- Nepali Times: Hotter summers in the Indo-Gangetic plains could lead to mass migration of people to cooler Himalayan climes
- The Asset: No security without climate security
- CNBC: White House Office of Science and Technology Policy (OSTP) Five-Year Plan for Research on Climate Intervention
- The Engineer Scifi Eye: Engineering an extreme solution to climate catastrophe
- Livemint: On market-based incentives for climate action in India
- Business Standard: Geo-engineering and climate control in India
- The New York Times "Debatable" newsletter: on full employment with an ageing population
- University of Minnesota: Climate researcher Zeke Hausfather quotes KSR in his lecture on The Case for Cautious Climate Hope
- OODA: The Water Wars in France Eerily Resemble Scenes from The Ministry of the Future
- South China Morning Post: on climate change and a carbon currency
- Propsect Magazine created an entire special report on the work of a real-life Minister for the Future (Introduction, full report pdf)
The High Sierra
There's also news related to The High Sierra:
- Alta Online book review
- Book Riot recommends it
- SF Chronicle recommends it
- Mother Jones in its Best of 2022 list
- Florida Times-Union recommends it
KSR was included in Vox's The Future Perfect: 50 scientists, thinkers, scholars, writers, and activists building a more perfect future.
Richard Powers was awarded the 2022 Fitzgerald Award. Kim Stanley Robinson participated in a “Tribute to Richard Powers”, discussed with Powers in a “Conversation about the Art of Fiction” and introduced him to the award. The tribute recording is available online. File770 reported from the event.
KSR spoke at the opening of the exhibition "Science Fiction: Voyage to the Edge of Imagination" at the London Science Museum. New York 2140 is featured in the exhibition.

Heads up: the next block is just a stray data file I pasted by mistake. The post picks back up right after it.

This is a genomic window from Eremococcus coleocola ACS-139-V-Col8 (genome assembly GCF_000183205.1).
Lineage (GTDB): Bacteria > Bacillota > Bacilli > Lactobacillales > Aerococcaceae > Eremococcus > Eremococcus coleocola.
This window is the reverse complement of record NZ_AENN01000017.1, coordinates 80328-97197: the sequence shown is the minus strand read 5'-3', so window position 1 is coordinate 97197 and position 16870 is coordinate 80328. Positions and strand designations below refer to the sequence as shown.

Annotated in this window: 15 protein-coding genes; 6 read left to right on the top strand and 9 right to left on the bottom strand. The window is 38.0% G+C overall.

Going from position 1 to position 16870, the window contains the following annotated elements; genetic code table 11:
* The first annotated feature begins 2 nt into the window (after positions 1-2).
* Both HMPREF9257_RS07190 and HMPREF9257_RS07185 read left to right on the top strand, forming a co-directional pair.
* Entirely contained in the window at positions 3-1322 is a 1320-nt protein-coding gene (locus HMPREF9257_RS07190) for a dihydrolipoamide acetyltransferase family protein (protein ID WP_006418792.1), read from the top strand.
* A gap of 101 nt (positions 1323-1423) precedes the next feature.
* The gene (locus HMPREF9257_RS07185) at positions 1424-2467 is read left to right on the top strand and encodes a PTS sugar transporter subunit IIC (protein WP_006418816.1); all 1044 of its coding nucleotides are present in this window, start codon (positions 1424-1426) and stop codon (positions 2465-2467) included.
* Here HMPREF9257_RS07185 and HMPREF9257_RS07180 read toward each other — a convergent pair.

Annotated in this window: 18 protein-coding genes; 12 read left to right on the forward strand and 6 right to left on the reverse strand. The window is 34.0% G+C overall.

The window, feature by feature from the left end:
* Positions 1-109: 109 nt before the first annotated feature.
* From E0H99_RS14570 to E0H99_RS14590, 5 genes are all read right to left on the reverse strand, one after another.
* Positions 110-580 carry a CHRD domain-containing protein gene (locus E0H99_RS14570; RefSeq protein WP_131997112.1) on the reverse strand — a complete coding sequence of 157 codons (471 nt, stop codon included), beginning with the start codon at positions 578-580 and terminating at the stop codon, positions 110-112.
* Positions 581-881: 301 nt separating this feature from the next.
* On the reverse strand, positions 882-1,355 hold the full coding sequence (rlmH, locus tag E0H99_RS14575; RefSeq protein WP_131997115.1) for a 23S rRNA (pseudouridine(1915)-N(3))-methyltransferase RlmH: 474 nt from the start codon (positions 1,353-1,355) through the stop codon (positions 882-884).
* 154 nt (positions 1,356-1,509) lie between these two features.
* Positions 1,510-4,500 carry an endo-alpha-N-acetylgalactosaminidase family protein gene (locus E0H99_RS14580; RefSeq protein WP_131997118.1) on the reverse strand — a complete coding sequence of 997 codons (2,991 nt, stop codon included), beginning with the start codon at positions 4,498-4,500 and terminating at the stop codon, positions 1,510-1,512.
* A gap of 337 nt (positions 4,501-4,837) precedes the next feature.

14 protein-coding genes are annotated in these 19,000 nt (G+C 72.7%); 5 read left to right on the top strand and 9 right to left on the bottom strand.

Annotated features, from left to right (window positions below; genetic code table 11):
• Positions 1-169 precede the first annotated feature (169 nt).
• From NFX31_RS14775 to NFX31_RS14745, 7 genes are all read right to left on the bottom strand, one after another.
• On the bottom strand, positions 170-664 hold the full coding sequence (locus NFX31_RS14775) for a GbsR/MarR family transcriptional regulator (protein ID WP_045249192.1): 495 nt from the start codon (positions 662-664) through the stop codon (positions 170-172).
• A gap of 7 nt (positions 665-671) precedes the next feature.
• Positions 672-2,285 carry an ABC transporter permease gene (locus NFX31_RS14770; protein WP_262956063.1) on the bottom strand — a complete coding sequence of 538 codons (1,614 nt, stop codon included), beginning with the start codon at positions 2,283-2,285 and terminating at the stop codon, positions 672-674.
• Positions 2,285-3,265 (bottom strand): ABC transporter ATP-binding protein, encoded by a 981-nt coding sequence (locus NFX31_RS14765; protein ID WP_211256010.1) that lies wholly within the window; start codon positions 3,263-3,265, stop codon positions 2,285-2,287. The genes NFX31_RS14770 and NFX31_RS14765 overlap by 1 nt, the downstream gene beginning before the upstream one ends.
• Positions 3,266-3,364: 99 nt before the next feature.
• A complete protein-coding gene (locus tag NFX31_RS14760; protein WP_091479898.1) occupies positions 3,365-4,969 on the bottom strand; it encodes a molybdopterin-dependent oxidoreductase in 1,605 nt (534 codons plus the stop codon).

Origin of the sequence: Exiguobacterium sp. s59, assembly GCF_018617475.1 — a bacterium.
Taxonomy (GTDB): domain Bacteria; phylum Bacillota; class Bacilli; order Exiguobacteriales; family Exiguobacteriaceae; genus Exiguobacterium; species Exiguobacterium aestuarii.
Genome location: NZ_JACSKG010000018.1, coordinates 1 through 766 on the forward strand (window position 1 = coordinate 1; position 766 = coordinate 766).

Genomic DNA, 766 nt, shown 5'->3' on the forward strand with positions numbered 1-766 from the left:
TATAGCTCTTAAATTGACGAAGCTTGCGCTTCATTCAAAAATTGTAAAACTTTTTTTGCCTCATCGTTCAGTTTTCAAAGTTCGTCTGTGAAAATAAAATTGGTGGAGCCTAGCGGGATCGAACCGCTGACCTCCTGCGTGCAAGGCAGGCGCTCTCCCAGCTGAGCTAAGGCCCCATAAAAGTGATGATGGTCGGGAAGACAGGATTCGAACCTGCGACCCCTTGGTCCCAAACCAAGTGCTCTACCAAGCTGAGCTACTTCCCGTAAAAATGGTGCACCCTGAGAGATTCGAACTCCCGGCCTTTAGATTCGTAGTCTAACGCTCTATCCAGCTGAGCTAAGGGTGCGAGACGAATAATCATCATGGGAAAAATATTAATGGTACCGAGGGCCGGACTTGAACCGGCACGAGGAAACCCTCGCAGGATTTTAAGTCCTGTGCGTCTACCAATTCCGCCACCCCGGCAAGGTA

- KSR wrote the Introduction to a new edition of George R. Stewart's "Earth Abides", by Mariner Books.
- Claire Nelson’s "SMART Futures for a Flourishing World", A Paradigm Shift for Achieving Global Sustainability. KSR's endoresement: "This visionary synthesis of our current global situation uses the tools of science fiction, prophecy, and policy analysis in combination to make a compelling description of where we are and where we could get to, in terms of making a good future for humanity."
- Gaia Vince’s "Nomad Century: How Climate Migration Will Reshape Our World". KSR's endorsement: "This book is a rather astounding addition to a growing body of thought that suggests the twenty-first century is going to include, and even require, lots of human migration--and that handled correctly, this could be part of a good adaptation to the climate and biosphere crisis we are now entering. What Vince gives us here is some cognitive mapping to understand the situation and see a way forward."
Mathias Thaler, from the University of Edinburgh, published "No Other Planet: Utopian Visions for a Climate-Changed World", particularly focusing on works by N. K. Jemisin, Kim Stanley Robinson and Margaret Atwood.
Finally, I'm no longer on Twitter, but there's a new @KSRQuoteBot with "Daily quotes from the modern sci-fi author!"
Happy winter solstice!
(Photo: Powers and Robinson at the Fitzgerald Literary Festival)